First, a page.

Hits the nose like bacon frying in a cast iron skillet, which is to say: the aroma that wafts out from the opening of the pearly gates as you leave purgatory. Seaweed limns the nose, like the chiaroscuro highlights of a Rembrandt painting, and makes way for the hot ceramic olfactory emissions of mesquite charcoal, slow-cooking pork ribs in a Weber grill. (Clearly, now you are in heaven.) After the skeleton of the superb structure climbs into your nostrils, the delight of the mouth is like the feeling of sinking into the supple leather seat of your Ferrari as you smoothly accelerate out the cobblestone driveway of Nicolas Sarkozy’s chalet after an intimate soirée winds down (at least as best as I can imagine what that would feel like). Long finish like a curling stone being swept down the ice, and aftertastes sticking in the memory like Shaun White‘s nailing the Double McTwist 1260.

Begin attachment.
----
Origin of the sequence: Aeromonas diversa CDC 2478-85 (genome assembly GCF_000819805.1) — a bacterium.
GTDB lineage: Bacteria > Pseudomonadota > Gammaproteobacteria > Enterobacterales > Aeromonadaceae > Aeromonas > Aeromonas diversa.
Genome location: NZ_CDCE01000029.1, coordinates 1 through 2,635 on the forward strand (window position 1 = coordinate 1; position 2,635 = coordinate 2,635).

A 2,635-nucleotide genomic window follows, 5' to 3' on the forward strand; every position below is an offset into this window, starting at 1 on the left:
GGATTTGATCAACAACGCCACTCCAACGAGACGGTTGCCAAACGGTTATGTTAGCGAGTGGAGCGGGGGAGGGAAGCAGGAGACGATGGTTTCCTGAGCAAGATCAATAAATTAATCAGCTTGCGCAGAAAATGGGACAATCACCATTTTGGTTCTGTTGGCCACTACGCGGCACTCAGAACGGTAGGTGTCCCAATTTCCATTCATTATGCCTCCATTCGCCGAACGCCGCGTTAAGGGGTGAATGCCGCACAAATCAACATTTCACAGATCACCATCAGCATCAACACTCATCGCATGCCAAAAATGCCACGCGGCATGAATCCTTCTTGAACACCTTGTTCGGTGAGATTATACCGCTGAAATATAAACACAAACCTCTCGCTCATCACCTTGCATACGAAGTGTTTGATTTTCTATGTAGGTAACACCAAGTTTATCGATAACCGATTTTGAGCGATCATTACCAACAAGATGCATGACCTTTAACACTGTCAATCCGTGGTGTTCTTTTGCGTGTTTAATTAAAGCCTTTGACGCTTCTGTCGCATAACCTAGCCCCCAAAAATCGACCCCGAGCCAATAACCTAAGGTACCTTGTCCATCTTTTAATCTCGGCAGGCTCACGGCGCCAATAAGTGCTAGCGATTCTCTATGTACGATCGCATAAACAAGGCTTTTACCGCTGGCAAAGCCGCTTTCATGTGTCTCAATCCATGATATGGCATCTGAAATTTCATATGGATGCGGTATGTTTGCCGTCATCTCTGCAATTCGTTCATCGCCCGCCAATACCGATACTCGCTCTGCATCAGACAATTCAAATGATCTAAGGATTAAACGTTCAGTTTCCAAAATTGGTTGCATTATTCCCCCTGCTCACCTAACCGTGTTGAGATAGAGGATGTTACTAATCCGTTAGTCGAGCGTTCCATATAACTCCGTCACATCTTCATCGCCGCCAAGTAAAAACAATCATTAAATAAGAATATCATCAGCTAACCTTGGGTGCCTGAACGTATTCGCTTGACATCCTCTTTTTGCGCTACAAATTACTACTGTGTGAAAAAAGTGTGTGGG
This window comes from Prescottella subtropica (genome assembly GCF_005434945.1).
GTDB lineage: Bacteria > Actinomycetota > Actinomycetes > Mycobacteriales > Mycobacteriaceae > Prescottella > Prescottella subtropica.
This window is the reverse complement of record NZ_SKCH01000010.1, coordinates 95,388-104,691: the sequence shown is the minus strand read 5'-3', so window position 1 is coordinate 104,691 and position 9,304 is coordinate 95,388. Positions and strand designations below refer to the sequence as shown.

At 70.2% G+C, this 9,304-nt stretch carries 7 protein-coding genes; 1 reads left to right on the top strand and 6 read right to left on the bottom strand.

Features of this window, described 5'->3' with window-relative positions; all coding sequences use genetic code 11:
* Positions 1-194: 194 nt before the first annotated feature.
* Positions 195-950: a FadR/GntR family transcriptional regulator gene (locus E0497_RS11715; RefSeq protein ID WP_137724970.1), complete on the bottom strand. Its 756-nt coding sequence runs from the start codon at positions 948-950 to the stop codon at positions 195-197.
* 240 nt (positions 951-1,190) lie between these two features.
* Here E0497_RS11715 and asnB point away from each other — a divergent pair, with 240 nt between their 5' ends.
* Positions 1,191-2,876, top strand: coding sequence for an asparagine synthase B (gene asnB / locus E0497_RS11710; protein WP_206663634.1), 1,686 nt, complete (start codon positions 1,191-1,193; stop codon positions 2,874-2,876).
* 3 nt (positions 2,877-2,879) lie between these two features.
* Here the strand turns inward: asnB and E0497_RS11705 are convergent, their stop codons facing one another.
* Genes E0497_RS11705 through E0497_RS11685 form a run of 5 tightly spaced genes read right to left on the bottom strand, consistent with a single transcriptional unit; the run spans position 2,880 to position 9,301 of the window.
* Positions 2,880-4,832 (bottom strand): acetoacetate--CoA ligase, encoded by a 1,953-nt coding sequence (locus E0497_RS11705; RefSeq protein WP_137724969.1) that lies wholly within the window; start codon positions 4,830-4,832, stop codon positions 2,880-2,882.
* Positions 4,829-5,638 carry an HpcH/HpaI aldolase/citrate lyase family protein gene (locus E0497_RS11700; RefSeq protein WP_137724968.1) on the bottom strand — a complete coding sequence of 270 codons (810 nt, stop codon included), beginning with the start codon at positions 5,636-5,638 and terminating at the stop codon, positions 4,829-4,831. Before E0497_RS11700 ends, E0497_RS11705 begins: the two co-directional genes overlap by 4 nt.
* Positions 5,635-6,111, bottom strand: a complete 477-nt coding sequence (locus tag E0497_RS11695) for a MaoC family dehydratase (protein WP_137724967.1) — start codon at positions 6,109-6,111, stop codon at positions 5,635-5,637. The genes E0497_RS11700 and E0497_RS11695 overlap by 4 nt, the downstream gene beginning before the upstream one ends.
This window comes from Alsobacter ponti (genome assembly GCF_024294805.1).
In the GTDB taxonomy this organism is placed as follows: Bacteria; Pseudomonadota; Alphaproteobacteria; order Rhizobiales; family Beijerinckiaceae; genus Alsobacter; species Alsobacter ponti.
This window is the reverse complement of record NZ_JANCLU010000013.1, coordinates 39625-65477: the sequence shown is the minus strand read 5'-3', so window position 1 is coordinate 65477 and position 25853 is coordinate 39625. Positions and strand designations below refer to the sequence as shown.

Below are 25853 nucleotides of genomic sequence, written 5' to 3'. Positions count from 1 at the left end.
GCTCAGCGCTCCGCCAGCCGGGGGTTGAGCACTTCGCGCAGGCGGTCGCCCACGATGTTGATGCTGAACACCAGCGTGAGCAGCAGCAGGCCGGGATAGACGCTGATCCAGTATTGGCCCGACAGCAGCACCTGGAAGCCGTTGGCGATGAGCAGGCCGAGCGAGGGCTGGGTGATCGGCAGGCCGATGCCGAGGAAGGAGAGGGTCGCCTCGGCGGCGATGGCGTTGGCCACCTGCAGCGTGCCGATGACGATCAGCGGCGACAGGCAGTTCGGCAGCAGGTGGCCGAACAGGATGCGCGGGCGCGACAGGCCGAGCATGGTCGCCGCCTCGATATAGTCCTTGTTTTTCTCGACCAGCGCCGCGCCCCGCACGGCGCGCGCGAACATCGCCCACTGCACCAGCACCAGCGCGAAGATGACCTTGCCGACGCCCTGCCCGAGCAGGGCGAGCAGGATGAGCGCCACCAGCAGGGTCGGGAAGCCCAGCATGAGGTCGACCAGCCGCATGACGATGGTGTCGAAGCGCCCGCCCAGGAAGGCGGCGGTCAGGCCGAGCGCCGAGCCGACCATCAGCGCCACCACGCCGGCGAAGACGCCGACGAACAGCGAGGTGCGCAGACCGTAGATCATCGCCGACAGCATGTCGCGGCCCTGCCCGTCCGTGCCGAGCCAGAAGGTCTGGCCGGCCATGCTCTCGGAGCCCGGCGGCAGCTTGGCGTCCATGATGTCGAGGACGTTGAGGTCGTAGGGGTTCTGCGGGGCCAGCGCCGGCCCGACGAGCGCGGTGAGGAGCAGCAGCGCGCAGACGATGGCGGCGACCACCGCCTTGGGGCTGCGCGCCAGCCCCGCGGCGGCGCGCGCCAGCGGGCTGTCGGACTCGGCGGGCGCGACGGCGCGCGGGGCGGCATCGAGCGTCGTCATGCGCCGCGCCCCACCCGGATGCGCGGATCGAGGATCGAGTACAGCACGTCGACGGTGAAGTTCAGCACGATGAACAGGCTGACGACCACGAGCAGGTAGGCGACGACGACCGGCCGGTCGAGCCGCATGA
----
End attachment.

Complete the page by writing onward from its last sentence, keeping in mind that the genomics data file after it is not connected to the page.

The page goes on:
The Bowmore 12 is what happens to Mia Farrow in Rosemary’s Baby—It’s demonic, it’s procreative, it possesses you, there’s nothing you can do about it, and there’s no earthly reason to feel guilty. Sláinte!
*–I’ve never met Stephen’s father, but it’s clear that his excellent taste in scotch is exceeded only by the silver tongue of his son, who talked his father out of such a wonderful dram.